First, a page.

Chi-Square Test in R and Interpretation – R tutorial


R provides several methods of testing the independence of the categorical variables. In my tutorial, I will show three tests such as the chi-square test of independence, the Fisher exact test, and the Cochran-Mantel–Haenszel test.

Chi-Square test is a statistical method used to determine if two categorical variables have a significant correlation between them. The two variables are selected from the same population. Furthermore, these variables are then categorised as Male/Female, True/False, etc.

The function chisq.test() is used to perform this operation. I will show an example with builtin data on vcd package. You can always import data into R using CSV, Excel or SPSS data file. Also, we will see how to interpret the results of the Chi-square test.

Hypotheses of Chi-Square test

Null hypothesis – Assumes that there is no association between the two variables.

Alternative hypothesis – Assumes that there is an association between the two variables.

Let us see an example now.


To install vcd package use the command install.packages("vcd"). Then use the following code to performs Chi-Square test in R for two different sets of variables and to understand when to accept and when to reject the hypothesis.

> library(vcd)
> chisq.test(Arthritis$Treatment,Arthritis$Improved)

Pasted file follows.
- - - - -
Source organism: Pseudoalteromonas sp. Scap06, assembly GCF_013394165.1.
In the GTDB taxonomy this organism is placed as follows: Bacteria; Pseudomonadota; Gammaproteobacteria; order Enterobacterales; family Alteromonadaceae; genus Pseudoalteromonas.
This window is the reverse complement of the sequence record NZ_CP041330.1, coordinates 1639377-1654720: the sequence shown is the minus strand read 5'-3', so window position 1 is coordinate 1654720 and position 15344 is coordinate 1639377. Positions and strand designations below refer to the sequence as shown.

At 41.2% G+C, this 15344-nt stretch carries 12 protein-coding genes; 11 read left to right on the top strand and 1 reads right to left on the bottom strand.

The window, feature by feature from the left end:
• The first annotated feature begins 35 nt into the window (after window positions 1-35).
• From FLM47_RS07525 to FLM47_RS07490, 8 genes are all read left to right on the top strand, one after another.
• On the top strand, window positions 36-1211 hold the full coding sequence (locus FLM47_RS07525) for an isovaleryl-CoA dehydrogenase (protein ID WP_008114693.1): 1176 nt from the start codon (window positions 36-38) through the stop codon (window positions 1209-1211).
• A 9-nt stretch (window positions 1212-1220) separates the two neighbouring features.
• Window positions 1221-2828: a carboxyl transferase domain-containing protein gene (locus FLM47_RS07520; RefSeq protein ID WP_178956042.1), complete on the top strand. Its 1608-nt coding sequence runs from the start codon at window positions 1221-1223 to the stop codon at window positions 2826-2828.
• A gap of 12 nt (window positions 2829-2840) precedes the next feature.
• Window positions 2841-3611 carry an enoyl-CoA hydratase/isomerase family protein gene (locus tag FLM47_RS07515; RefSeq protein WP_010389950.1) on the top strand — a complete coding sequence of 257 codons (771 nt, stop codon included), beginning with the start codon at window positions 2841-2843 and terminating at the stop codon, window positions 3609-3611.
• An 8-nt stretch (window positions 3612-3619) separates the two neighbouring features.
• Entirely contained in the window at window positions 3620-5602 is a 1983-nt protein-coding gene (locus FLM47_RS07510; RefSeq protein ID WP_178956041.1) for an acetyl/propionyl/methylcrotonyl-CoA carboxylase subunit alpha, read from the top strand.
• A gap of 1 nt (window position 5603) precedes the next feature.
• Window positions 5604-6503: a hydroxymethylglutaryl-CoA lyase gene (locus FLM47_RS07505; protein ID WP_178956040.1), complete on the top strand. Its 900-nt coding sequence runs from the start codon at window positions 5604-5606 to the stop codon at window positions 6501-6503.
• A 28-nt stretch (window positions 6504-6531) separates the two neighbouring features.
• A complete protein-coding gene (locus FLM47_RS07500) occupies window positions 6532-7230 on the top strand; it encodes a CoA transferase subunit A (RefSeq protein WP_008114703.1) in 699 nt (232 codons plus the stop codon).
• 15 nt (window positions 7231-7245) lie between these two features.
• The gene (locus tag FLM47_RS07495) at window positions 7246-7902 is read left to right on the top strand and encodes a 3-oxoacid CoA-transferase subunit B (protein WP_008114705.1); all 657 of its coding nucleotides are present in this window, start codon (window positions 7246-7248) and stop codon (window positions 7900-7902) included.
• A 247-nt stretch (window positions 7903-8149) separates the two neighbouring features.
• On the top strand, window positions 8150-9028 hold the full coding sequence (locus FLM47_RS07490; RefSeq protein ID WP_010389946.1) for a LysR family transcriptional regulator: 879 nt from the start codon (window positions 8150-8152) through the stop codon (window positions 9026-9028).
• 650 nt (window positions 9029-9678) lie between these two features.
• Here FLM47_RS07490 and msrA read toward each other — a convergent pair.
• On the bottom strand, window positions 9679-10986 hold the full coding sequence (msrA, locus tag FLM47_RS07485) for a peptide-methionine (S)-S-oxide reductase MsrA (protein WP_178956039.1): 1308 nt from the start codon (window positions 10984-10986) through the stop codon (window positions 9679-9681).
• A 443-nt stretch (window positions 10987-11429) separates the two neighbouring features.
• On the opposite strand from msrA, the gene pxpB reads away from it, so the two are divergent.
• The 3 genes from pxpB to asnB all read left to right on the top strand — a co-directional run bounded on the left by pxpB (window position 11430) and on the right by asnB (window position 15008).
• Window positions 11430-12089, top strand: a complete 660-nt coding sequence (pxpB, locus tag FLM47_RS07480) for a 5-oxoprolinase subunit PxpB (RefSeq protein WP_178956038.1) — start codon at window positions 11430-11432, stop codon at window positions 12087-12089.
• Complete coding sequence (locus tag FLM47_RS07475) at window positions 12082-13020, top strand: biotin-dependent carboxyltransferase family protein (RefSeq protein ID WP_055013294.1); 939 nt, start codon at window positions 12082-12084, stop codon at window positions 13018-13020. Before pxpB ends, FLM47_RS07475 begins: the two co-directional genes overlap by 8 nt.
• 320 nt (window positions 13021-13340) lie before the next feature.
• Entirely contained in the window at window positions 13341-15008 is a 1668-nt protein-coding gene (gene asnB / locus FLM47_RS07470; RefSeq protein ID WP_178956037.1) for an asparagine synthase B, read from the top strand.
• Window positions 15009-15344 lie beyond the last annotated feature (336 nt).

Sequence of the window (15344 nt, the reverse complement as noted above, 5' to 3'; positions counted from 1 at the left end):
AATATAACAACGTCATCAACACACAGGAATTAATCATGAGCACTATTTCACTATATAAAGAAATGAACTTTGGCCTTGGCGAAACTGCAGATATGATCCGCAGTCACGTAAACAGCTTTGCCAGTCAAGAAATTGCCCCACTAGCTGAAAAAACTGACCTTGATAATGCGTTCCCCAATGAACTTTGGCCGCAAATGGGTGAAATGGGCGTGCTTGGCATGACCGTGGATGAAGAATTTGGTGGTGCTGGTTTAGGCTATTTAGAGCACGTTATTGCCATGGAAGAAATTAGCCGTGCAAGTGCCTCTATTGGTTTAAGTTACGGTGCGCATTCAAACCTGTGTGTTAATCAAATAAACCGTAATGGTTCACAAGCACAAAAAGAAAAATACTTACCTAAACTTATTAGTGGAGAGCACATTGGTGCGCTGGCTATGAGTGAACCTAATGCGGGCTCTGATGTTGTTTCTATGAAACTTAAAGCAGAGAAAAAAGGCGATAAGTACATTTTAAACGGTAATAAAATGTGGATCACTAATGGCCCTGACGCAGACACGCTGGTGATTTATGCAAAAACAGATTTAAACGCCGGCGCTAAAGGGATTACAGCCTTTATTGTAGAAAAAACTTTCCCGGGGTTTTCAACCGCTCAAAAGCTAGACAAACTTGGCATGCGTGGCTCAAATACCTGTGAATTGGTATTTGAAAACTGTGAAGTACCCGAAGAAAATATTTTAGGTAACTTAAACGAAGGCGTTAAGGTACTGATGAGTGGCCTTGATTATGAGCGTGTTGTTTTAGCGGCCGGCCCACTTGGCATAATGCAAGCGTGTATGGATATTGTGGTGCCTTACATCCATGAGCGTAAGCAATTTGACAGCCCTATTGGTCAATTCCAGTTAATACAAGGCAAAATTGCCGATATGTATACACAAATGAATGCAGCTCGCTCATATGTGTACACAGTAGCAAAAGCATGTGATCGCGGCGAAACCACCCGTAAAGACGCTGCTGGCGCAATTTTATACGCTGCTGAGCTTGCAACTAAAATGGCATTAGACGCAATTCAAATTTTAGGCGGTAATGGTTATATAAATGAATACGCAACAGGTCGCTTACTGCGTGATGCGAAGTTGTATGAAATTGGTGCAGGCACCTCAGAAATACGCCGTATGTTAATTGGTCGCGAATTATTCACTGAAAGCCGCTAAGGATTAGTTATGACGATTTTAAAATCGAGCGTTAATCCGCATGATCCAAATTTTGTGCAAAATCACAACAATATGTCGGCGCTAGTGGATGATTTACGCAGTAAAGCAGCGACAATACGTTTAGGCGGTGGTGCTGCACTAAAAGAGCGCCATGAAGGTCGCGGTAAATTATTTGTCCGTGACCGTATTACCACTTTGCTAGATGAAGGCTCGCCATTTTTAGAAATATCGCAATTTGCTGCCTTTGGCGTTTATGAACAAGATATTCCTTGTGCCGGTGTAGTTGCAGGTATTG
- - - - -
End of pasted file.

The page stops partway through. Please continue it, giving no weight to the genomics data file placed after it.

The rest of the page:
Pearson's Chi-squared test

data:  Arthritis$Treatment and Arthritis$Improved
X-squared = 13.055, df = 2, p-value = 0.001463
> chisq.test(Arthritis$Improved,Arthritis$Sex)

        Pearson's Chi-squared test

data:  Arthritis$Improved and Arthritis$Sex
X-squared = 4.8407, df = 2, p-value = 0.08889
Warning message:
In chisq.test(Arthritis$Improved, Arthritis$Sex) :
  Chi-squared approximation may be incorrect

From the result of chisq.test(Arthritis$Treatment,Arthritis$Improved), there appears to be a relationship between treatment received and level of improvement, We come to this conclusion because the p-value is less than 0.01. i.e, p < 0.01. Hence, we reject the null hypothesis and accept the alternative hypothesis.

But the result of chisq.test(Arthritis$Improved,Arthritis$Sex) shows that there doesn’t appear to be a relationship between patient sex and improvement because the p-value is greater than 0.01 or 0.05 i.e, p > 0.05. Hence, we reject the alternative hypothesis and accept the null hypothesis.

The warning message is produced because one of the six cells in the table (male-some improvement) has an expected value of less than five, which may invalidate the chi-square approximation. Use the code head(Arthritis) to check this.

So, this is how you can perform a Chi-Square test in R and interpret the result.

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A.Sulthan, Ph.D.,
Author and Assistant Professor in Finance, Ardent fan of Arsenal FC. Always believe "The only good is knowledge and the only evil is ignorance - Socrates"
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